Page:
About every 22 seconds, someone dies from Tuberculosis. As the deadliest bacterial infection worldwide, Tuberculosis causes or contributes to 1-1.5 million deaths per year, recently surpassing HIV as the deadliest single infectious agent. Around ten million people become sick with Tuberculosis each year, with about ¼ of the world’s population having a TB infection. While Tuberculosis is a treatable and preventable disease, most infections are latent and undiagnosed, further exacerbating the challenges of this pandemic.
By some estimates, the number of deaths per year cited above may be notably low for several reasons: (1) many cases go undiagnosed; (2) TB deaths often occur in areas that lack medical facilities and therefore remain unreported; (3) active TB infections often coincide with HIV infections, diabetes, or other factors that cause the patient to be immunocompromised, so Tuberculosis is not always recognized as a primary or contributing factor.
Over five percent of infections involve drug-resistant strains. While overall TB infections have been decreasing in recent years, the rate of drug-resistant strains has increased. From 2018 to 2019, the rate of drug-resistant TB infections increased by approximately 10%. Despite the ongoing development of new TB treatments, the growing rate of drug-resistance remains one of the greatest current health crises, and it is likely to continue getting worse in the coming years. Rapid and accurate diagnosis of antibiotic resistance is critical, not only to the health of each patient but also the global response to this pandemic.
Types of Antibiotic-Resistant Tuberculosis
Mono-resistance: resistance to a single first-line anti-TB drug.
Poly-resistance: resistance to multiple first-line anti-TB drugs, other than both isoniazid and rifampicin.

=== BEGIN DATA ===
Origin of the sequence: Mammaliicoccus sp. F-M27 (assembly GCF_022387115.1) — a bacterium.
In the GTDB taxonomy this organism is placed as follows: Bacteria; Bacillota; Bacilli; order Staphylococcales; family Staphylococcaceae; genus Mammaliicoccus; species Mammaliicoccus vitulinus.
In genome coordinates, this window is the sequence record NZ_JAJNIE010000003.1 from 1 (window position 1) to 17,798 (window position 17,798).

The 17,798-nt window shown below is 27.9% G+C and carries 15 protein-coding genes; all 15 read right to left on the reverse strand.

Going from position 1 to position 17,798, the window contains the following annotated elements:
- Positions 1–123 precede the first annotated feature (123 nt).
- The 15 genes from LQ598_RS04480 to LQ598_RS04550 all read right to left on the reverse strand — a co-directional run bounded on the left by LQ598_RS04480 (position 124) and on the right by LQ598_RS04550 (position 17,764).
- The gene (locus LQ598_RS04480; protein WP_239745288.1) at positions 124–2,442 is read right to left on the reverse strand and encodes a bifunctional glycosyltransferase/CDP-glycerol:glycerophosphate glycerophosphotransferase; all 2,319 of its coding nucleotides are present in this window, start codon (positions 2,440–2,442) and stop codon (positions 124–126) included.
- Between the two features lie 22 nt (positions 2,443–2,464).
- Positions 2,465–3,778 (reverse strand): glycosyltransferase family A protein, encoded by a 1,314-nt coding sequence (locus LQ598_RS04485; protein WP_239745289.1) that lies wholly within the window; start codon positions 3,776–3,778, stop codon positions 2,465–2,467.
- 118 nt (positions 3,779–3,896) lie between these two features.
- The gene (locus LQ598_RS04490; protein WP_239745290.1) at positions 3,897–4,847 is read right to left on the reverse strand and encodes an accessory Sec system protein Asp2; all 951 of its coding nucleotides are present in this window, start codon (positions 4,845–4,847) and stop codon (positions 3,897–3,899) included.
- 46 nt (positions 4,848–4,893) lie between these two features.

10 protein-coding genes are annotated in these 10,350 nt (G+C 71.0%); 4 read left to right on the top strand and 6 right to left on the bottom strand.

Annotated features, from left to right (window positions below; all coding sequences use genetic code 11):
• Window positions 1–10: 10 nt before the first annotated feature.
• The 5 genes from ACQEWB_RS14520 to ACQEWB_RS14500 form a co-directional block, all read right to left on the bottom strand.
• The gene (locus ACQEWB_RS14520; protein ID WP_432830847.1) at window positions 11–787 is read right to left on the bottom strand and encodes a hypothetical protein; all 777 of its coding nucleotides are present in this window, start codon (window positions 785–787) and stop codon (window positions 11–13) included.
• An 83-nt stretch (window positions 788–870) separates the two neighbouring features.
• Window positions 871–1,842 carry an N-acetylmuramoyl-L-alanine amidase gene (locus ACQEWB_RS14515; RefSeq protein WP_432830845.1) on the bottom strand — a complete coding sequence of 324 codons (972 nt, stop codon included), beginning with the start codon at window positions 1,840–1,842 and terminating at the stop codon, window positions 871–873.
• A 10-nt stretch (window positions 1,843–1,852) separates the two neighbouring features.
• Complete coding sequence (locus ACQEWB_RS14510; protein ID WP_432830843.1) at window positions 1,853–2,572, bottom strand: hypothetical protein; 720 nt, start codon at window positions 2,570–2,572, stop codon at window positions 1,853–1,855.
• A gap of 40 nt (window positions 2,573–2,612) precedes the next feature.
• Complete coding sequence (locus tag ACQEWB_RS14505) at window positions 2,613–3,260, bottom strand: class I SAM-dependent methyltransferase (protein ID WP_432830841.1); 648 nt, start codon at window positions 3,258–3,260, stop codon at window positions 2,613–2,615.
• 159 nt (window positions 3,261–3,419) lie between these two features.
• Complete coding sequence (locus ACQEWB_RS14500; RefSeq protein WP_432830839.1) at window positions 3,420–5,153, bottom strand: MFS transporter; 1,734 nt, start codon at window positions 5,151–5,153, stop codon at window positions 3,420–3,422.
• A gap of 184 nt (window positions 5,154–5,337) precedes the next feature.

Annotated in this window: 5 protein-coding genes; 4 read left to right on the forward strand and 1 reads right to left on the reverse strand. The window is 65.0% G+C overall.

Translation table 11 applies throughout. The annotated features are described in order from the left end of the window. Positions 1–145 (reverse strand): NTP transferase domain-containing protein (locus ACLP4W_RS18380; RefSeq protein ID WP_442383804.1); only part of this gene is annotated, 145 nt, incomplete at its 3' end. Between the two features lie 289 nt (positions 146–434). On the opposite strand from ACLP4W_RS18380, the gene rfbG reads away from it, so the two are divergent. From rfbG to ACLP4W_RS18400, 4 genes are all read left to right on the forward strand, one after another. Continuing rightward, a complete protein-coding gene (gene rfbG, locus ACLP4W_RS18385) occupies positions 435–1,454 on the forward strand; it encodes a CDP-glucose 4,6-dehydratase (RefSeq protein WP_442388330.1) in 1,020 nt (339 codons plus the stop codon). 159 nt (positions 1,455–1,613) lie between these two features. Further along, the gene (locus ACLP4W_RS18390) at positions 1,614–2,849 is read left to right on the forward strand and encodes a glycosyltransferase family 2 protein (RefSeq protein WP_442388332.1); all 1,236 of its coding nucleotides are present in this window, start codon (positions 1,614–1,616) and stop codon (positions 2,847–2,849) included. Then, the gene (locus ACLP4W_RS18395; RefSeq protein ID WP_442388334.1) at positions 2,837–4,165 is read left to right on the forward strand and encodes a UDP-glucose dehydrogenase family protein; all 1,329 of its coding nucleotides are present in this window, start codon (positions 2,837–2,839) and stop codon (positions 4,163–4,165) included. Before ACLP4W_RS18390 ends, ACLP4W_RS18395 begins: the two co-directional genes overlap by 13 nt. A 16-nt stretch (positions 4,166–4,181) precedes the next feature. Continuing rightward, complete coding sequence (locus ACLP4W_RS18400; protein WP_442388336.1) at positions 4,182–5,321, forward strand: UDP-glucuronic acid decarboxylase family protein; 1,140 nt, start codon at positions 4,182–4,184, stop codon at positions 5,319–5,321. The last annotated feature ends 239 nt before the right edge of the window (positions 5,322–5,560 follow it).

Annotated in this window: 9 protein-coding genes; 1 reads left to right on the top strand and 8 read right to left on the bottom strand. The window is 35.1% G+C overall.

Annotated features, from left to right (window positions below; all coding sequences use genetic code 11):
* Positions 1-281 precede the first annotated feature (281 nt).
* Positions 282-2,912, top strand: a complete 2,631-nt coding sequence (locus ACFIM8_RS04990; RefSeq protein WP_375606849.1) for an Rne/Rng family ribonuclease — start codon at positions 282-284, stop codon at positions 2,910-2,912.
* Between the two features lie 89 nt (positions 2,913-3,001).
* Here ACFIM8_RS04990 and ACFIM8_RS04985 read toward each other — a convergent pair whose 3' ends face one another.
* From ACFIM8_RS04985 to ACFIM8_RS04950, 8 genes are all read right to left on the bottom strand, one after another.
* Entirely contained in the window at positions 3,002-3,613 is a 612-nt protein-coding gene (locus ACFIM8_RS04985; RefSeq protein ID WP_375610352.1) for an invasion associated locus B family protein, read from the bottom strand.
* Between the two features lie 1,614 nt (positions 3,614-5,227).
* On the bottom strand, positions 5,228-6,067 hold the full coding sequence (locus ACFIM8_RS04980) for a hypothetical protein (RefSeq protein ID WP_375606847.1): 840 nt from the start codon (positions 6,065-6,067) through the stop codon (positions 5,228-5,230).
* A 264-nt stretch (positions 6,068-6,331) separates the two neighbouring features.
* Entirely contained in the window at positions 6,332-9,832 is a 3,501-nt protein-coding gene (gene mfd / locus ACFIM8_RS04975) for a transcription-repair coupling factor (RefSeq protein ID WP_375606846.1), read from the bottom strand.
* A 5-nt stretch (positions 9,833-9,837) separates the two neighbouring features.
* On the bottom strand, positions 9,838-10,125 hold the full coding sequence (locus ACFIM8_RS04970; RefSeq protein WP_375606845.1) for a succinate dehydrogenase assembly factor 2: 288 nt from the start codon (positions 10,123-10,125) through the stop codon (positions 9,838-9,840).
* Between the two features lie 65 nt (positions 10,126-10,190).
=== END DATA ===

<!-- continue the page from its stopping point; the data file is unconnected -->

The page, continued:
Multidrug resistance (MDR): resistance to at least both isoniazid and rifampicin, the most effective first-line antibiotics currently approved. Survival rates for multi-drug resistant TB drops to around 50%.
Extensive drug resistance (XDR): resistance to any fluoroquinolone, plus at least one second-line injectable drugs (capreomycin, kanamycin, or amikacin), in addition to isoniazid and rifampicin resistance. Survival rates for XDR TB fall below 30%.
Rifampicin resistance (RR): any resistance to rifampicin, including mono-resistance, poly-resistance, MDR, or XDR, as detected by phenotypic or genotypic methods, such as molecular assays.
Drug resistance is on the rise for several reasons, including improper or incomplete antibiotic usage and delayed diagnosis.
The Need for Accurate Diagnosis
Tuberculosis presents several diagnostic challenges. Tuberculosis patients often encounter long diagnostic delays, both in the detection of TB and the identification of drug resistance, increasing the severity, mortality, and transmission.
As a respiratory infection, Tuberculosis has overlapping symptomologies with several pathogens. In its early stages, Tuberculosis typically presents with non-specific, non-incapacitating symptoms that may be easily attributed to other pathogens. The index of suspicion is often low enough that care providers forgo testing, especially in areas where TB is not endemic. Latent and early-stage active infections frequently go undiagnosed, allowing carriers to unknowingly infect others. As noted above, almost ¼ of the world’s population has a TB infection.
Diagnostic delays are not the only impediments to the treatment of drug-resistant strains. The second-line drugs (including levofloxacin, moxifloxacin, bedaquiline, delamanid, linezolid, and pretomanid) can be difficult to source in certain regions, in addition to having higher toxicity and longer treatment courses—more than two years in some cases. Because of the increase in drug-resistant Tuberculosis infections and the unique treatments required, the ability to quickly identify drug resistance genotypically is critical for proper treatment. Accurate diagnosis is essential for the effective treatment of this persistent—yet treatable—pathogen.
Microbiologics simplifies QC for MTB/RIF assays with IVD controls. The Rifampicin-Resistant Mycobacterium tuberculosis Positive Control Panel and Rifampicin-Resistant Mycobacterium tuberculosis Negative Control are designed to make quality control testing of molecular assays fast, reliable, and affordable.
Nathavitharana, Ruvandhi R. “Stamping out Tuberculosis: The Importance of Diagnostic Innovation and Effective Implementation.” Annals of the American Thoracic Society. May 2019. https://www.atsjournals.org/doi/full/10.1513/AnnalsATS.201902-173ED.
“Tuberculosis.” The World Health Organization. https://www.who.int/health-topics/tuberculosis.
“Tuberculosis (TB).” Center for Disease Control. https://www.cdc.gov/tb/default.htm.